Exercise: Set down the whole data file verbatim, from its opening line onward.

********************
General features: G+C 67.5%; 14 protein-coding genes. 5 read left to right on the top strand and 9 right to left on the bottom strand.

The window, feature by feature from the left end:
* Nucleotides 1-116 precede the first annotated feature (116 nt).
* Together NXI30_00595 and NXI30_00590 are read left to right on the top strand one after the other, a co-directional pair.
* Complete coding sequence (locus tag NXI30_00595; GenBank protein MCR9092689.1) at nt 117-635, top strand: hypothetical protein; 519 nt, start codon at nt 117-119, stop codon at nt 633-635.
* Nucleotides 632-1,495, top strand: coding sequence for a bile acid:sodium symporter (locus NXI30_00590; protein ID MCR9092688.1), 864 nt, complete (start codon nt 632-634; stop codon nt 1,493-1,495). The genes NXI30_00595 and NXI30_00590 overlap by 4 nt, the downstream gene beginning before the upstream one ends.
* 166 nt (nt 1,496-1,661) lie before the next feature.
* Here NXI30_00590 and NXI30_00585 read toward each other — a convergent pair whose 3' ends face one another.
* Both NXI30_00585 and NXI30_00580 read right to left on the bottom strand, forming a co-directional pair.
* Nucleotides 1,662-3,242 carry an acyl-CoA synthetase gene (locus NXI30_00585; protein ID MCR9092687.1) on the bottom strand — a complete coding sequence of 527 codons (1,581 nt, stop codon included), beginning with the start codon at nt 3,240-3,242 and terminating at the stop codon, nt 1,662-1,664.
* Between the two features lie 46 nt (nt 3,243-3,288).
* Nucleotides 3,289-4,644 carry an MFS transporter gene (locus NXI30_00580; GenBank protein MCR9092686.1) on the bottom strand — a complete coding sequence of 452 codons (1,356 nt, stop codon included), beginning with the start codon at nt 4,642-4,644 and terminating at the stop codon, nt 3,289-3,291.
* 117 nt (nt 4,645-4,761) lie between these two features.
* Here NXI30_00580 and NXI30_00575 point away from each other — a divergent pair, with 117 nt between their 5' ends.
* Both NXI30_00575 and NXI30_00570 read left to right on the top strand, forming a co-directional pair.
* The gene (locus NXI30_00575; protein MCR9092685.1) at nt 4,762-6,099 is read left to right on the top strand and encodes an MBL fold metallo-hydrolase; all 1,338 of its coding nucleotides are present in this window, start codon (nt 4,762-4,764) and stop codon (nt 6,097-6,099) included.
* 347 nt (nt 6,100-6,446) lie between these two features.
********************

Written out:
General features: G+C 67.5%; 14 protein-coding genes. 5 read left to right on the top strand and 9 right to left on the bottom strand.

The window, feature by feature from the left end:
* Nucleotides 1-116 precede the first annotated feature (116 nt).
* Together NXI30_00595 and NXI30_00590 are read left to right on the top strand one after the other, a co-directional pair.
* Complete coding sequence (locus tag NXI30_00595; GenBank protein MCR9092689.1) at nt 117-635, top strand: hypothetical protein; 519 nt, start codon at nt 117-119, stop codon at nt 633-635.
* Nucleotides 632-1,495, top strand: coding sequence for a bile acid:sodium symporter (locus NXI30_00590; protein ID MCR9092688.1), 864 nt, complete (start codon nt 632-634; stop codon nt 1,493-1,495). The genes NXI30_00595 and NXI30_00590 overlap by 4 nt, the downstream gene beginning before the upstream one ends.
* 166 nt (nt 1,496-1,661) lie before the next feature.
* Here NXI30_00590 and NXI30_00585 read toward each other — a convergent pair whose 3' ends face one another.
* Both NXI30_00585 and NXI30_00580 read right to left on the bottom strand, forming a co-directional pair.
* Nucleotides 1,662-3,242 carry an acyl-CoA synthetase gene (locus NXI30_00585; protein ID MCR9092687.1) on the bottom strand — a complete coding sequence of 527 codons (1,581 nt, stop codon included), beginning with the start codon at nt 3,240-3,242 and terminating at the stop codon, nt 1,662-1,664.
* Between the two features lie 46 nt (nt 3,243-3,288).
* Nucleotides 3,289-4,644 carry an MFS transporter gene (locus NXI30_00580; GenBank protein MCR9092686.1) on the bottom strand — a complete coding sequence of 452 codons (1,356 nt, stop codon included), beginning with the start codon at nt 4,642-4,644 and terminating at the stop codon, nt 3,289-3,291.
* 117 nt (nt 4,645-4,761) lie between these two features.
* Here NXI30_00580 and NXI30_00575 point away from each other — a divergent pair, with 117 nt between their 5' ends.
* Both NXI30_00575 and NXI30_00570 read left to right on the top strand, forming a co-directional pair.
* The gene (locus NXI30_00575; protein MCR9092685.1) at nt 4,762-6,099 is read left to right on the top strand and encodes an MBL fold metallo-hydrolase; all 1,338 of its coding nucleotides are present in this window, start codon (nt 4,762-4,764) and stop codon (nt 6,097-6,099) included.
* 347 nt (nt 6,100-6,446) lie between these two features.